The Last Flight (The Twilight Zone)
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|"The Last Flight"|
|The Twilight Zone episode|
Scene from "The Last Flight"
|Episode no.||Season 1|
|Directed by||William Claxton|
|Written by||Richard Matheson (based on the short story "Flight")|
|Featured music||Stock from "Where Is Everybody?" by Bernard Herrmann|
|Original air date||February 5, 1960|
"The Last Flight" is episode 18 of the American television anthology series The Twilight Zone. Part of the production was filmed on location at Norton Air Force Base in San Bernardino, California. The vintage 1918 Nieuport 28 biplane was both owned and flown by Frank Gifford Tallman, and had previously appeared in many World War I motion pictures.
|“||Witness Flight Lieutenant William Terrance Decker, Royal Flying Corps, returning from a patrol somewhere over France. The year is 1917. The problem is that the Lieutenant is hopelessly lost. Lieutenant Decker will soon discover that a man can be lost not only in terms of maps and miles, but also in time - and time in this case can be measured in eternities.||”|
Flight Lieutenant William Terrance "Terry" Decker of 56 Squadron Royal Flying Corps lands his Nieuport biplane on an American airbase in France, after flying through a strange cloud. He is taken into custody and questioned by the American base commander, Major General Harper, and his provost marshal, Major Wilson. Decker identifies himself and his squadron and claims that the date is March 5, 1917. He is informed that it is actually March 5, 1959.
Decker tells the officers that he and his comrade Alexander "Old Leadbottom" Mackaye were fighting seven German aircraft; Mackaye was shot down and Decker escaped into a cloud. The Americans tell him that Mackaye is alive and is an Air Vice Marshal in the Royal Air Force, a war hero from World War II who saved hundreds, if not thousands of lives by shooting down German bombers over London. The American officers add that Air Vice Marshal Mackaye, in addition to being alive and well, is coming to the base that very day for an inspection. Major Wilson tries to help Decker remember what happened. Decker finally confesses that he has consistently avoided combat throughout his service, and that he deliberately abandoned the greatly outnumbered Mackaye when the two were attacked by the German fighters. He refuses to believe that Mackaye somehow survived against such odds.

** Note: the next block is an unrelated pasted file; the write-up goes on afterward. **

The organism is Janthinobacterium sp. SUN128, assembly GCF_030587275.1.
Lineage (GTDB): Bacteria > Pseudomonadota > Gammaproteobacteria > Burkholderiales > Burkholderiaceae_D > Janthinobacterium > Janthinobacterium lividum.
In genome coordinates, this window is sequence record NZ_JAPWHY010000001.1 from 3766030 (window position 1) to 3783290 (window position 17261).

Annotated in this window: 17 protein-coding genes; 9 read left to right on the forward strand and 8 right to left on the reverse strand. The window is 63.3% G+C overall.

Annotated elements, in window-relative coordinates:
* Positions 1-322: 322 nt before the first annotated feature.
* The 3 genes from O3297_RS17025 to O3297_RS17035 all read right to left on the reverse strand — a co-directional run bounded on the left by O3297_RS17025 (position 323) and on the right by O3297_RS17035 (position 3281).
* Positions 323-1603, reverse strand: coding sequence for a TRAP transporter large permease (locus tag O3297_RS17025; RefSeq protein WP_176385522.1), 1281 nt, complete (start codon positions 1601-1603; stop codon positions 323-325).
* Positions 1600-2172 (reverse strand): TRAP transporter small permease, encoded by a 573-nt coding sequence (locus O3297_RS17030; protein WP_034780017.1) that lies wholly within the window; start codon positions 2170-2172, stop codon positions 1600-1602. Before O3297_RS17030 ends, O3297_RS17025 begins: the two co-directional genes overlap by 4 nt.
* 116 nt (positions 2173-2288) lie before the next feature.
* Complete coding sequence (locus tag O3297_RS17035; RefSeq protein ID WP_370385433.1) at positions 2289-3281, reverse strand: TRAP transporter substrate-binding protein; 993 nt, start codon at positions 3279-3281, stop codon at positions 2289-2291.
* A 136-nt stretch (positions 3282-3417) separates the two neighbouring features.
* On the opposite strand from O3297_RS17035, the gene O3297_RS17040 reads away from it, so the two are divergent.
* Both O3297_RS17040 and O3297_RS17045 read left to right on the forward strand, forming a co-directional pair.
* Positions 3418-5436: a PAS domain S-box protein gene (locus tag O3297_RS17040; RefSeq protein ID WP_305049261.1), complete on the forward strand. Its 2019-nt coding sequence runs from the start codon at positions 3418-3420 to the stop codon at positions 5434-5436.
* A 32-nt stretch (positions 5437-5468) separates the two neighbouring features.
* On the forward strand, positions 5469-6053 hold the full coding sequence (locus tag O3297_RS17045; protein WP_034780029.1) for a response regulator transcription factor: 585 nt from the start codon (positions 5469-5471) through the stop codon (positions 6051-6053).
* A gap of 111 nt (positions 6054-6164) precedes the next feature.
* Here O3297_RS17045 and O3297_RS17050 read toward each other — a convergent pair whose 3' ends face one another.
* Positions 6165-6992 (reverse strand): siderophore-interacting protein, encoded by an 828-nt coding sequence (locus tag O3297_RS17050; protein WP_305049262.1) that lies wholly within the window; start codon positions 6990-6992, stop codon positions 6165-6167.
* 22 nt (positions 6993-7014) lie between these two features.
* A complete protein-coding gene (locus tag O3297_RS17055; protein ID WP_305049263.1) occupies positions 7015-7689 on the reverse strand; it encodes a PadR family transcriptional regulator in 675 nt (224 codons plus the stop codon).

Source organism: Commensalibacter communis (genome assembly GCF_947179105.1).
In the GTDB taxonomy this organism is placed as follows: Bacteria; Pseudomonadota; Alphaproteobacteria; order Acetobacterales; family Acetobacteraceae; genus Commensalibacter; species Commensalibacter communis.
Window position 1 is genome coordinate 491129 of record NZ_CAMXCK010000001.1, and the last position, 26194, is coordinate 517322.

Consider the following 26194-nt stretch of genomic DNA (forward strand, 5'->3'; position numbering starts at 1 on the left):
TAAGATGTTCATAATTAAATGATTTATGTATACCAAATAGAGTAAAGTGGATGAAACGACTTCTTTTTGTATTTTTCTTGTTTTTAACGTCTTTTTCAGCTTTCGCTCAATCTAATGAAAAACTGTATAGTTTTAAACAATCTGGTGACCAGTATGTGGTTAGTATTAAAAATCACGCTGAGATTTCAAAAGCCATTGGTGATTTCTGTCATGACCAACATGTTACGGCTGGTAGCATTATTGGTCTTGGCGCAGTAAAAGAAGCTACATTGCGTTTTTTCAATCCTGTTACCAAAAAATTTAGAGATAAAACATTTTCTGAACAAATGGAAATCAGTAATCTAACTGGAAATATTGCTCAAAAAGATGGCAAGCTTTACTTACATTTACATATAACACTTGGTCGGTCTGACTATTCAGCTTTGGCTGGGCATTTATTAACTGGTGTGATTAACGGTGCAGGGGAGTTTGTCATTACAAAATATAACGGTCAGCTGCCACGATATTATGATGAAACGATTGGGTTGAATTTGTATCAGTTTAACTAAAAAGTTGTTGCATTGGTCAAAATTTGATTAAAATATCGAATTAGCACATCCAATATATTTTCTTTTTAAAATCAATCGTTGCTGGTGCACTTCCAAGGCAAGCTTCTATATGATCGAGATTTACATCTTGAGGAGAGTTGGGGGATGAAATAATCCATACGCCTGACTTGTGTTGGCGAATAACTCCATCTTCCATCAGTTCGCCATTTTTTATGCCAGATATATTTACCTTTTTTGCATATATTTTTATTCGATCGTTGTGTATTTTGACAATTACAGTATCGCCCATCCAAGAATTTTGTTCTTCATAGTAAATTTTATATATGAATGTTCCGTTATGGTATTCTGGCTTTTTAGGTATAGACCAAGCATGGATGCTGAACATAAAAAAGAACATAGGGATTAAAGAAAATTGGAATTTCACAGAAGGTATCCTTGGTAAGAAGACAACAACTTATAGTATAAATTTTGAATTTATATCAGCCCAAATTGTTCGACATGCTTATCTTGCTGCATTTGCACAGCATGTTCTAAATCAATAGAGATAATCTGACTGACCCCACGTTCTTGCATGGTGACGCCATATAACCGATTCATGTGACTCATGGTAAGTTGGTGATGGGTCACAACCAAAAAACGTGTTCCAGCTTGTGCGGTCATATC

When Wilson suggests that someone else helped Mackaye, Decker realizes that he has been given a second chance. He tells the American officer that there was no one within fifty miles who could have come to Mackaye's aid, so if Mackaye survived, it had to be because Decker went back himself. Knowing he cannot have much time to go back to 1917, Decker pleads with Wilson to release him from custody. When Wilson refuses, Decker assaults him and a guard and escapes. Running outside, he locates his plane, punches a mechanic who tries to get in his way, and starts the plane's engine. He is about to take off when Wilson catches up and puts a pistol to his head. Decker tells Wilson he will have to shoot him to stop him, as he would rather die than remain a coward. After hesitating, Wilson allows him to escape and Decker flies his plane into white clouds and vanishes.